Copenhagen Adductors?

Jul 25, 2022

Add one more to the geographical lexicon.

First it was Romanian Deadlifts  and Russian Twists

Then it was Bulgarian Lunges and Turkish Get Ups. 

I thought we were done but along came Nordic Leg Curls.

But, now we have city's claiming exercises with Copenhagen getting it's own Adductor Exercise. 

Much like it's geographical predecessors the Copenhagen Adductor exercise is now the current cure-all for groin strains. What is it with geography and injury prevention claims?

In case you are not familiar, the Copenhagen Adductor exercise is a modification of a side plank designed to create both concentric and eccentric stress on the adductor muscles.

There are a number of modifications but, the video below describes a safe and relatively simple use of the exercise. I don't love this setup though as it requires a coach or a partner.



Before commenting on the Copenhagen Adductor exercise, I figured I'd better try it.


To be honest, it was better than I thought. My initial impression upon seeing the video above was that I would be worried about the valgus stress on the knee if you tried the non-partner version we filmed. However, a bunch of us tried it and no one complained of MCL pain/ discomfort so, that's one hurdle down.

My only other complaint/issue is that much like a multi-hip machine this is a long lever, frontal plane adduction. The reality from a functional anatomical sense is that adduction is much more of a concept than an actual movement.

Pure frontal plane adduction never occurs, particularly with a straight lever arm. Adduction is actually a combination of either flexion and adduction or, extension and adduction. In other words they never really happen. All true adduction involves either a flexion component or an extension component. In the Copenhagen Adductor exercise the stress is non-functional nature.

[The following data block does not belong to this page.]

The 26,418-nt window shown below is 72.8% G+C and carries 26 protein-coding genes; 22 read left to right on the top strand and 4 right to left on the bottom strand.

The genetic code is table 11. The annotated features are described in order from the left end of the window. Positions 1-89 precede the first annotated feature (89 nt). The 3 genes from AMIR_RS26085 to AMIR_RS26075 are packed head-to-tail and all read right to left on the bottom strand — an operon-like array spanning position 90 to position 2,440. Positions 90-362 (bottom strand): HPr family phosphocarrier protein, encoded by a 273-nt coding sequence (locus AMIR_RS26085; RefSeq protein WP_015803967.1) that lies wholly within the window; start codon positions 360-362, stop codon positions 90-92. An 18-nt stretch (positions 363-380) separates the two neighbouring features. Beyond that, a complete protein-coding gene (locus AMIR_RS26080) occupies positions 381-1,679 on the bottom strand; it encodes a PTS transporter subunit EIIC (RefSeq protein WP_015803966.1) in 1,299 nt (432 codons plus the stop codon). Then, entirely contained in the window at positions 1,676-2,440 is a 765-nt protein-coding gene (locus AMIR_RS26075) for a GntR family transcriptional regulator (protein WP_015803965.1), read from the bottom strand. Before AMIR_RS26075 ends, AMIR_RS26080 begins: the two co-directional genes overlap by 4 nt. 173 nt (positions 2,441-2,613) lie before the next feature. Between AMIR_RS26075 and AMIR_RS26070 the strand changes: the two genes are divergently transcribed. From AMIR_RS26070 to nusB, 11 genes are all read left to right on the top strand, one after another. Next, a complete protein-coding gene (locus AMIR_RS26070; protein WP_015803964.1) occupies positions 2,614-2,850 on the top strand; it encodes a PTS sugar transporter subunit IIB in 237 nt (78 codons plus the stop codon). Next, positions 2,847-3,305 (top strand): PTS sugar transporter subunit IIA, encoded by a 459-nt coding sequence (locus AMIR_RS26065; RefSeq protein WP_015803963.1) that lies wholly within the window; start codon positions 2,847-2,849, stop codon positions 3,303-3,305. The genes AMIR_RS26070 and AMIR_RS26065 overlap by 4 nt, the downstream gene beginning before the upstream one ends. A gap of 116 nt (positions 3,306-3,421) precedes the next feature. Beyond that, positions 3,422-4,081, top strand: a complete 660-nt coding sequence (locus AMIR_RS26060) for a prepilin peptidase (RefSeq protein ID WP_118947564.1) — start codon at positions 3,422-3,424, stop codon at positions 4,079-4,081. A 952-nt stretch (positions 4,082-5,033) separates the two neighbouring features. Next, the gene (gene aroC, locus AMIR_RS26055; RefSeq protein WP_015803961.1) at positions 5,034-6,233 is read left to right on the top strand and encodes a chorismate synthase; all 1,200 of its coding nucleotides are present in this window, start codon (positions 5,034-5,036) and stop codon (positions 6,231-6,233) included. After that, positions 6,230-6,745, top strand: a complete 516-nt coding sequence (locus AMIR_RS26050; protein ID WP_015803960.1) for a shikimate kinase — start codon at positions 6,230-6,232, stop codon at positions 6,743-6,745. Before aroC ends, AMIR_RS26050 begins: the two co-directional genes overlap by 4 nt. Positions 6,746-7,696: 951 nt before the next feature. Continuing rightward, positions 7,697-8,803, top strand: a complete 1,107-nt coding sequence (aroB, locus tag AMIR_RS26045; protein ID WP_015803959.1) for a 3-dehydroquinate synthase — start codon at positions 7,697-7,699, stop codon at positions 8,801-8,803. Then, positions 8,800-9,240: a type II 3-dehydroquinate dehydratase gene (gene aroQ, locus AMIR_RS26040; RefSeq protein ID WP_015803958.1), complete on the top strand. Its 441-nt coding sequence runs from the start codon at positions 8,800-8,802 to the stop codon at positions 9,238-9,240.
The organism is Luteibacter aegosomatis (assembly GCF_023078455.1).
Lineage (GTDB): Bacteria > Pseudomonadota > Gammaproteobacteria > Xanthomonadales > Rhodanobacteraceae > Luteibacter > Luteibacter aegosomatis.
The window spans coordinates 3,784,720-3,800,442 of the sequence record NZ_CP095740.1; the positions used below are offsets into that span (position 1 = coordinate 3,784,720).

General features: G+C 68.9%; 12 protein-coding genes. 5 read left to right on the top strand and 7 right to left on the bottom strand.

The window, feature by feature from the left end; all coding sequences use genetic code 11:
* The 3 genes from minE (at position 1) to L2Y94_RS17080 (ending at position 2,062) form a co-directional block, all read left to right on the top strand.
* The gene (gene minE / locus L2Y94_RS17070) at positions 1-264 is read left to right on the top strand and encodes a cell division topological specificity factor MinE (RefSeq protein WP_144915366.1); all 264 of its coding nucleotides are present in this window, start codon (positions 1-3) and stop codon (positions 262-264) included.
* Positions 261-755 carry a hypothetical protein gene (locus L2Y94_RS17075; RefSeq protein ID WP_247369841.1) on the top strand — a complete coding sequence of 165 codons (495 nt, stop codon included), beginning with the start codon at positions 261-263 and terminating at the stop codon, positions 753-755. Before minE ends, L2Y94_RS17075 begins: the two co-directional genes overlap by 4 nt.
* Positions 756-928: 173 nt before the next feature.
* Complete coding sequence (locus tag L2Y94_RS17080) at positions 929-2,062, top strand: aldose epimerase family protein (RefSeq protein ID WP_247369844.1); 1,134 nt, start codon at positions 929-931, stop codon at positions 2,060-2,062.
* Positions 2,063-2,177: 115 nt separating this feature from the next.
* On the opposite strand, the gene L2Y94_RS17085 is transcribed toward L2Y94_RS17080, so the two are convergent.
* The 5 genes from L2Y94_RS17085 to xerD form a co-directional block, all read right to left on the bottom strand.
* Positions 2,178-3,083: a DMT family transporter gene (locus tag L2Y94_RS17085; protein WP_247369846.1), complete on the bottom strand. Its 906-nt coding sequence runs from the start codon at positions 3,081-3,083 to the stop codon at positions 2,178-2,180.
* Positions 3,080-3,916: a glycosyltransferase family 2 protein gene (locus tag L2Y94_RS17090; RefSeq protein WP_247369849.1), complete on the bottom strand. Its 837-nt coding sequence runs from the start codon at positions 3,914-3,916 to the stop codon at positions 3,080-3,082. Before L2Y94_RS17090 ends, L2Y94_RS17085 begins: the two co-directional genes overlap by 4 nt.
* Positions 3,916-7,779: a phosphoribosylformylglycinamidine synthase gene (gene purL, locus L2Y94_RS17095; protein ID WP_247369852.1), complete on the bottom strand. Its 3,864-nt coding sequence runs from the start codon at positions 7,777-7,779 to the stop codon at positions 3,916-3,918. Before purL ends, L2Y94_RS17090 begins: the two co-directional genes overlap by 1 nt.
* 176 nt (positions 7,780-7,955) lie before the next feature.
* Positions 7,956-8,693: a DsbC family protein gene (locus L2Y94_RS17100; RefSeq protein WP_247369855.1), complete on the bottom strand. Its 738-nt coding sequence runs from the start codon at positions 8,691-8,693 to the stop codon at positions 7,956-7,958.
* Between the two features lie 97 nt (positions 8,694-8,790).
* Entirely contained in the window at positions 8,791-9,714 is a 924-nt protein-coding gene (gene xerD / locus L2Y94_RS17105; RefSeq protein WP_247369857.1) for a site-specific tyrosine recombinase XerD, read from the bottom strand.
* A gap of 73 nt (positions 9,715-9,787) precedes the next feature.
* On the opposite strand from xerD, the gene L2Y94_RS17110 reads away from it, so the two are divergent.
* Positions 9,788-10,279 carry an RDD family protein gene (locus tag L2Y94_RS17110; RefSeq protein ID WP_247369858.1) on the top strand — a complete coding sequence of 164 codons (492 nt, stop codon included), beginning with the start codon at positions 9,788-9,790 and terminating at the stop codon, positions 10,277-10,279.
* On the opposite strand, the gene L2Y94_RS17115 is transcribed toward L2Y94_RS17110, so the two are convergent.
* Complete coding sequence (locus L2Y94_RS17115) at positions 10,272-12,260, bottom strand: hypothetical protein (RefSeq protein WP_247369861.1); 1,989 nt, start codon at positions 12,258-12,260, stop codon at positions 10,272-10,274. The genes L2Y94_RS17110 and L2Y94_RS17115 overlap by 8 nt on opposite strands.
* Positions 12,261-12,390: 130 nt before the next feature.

The video below is a Pilates Ring Adduction done at both 90 and 45 degrees of hip flexion, probably slightly easier but, more functional from an adductor standpoint.

Next up is a standing flexion adduction with an active hip flexion incorporated vs. simply starting in a flexed position 

Lastly, you can see Sled Crossovers as a combination of hip extension and adduction (focus on the under leg)

I can say also to be wary of any exercise that is presented as a panacea. One thing that we can be certain of is that training prevents injury. Study after study has shown this. As a result, using Nordics decreases hamstring injuries, adductor exercises decrease groin injury and, just about any lower body intervention ever studied decreased the incidence of ACL injury.

The lesson here is not specific but rather general. Training will aid in injury prevention. Better exercise choices will produce better results but, progression and regressions are key.  

The Copenhagen Adduction exercise is probably a nice progression off side plank so, it can certainly be part of the integrated core arsenal. The flip side is that we still want to utilize the Pilates Ring, cables and sleds that still comprise our adduction program.

I think the exercise as seen above in the first video is relatively safe as support for the top leg is provided at both the the knee and the foot. As I said, I was leery of the version we filmed that had had the foot on a bench with no support at the knee. But, although this would appear to create a potentially unfavorable stress on the medial collateral ligament I didn't feel it.

I'd be cautious to start and, see this as a side plank progression that might at best be a piece of the puzzle.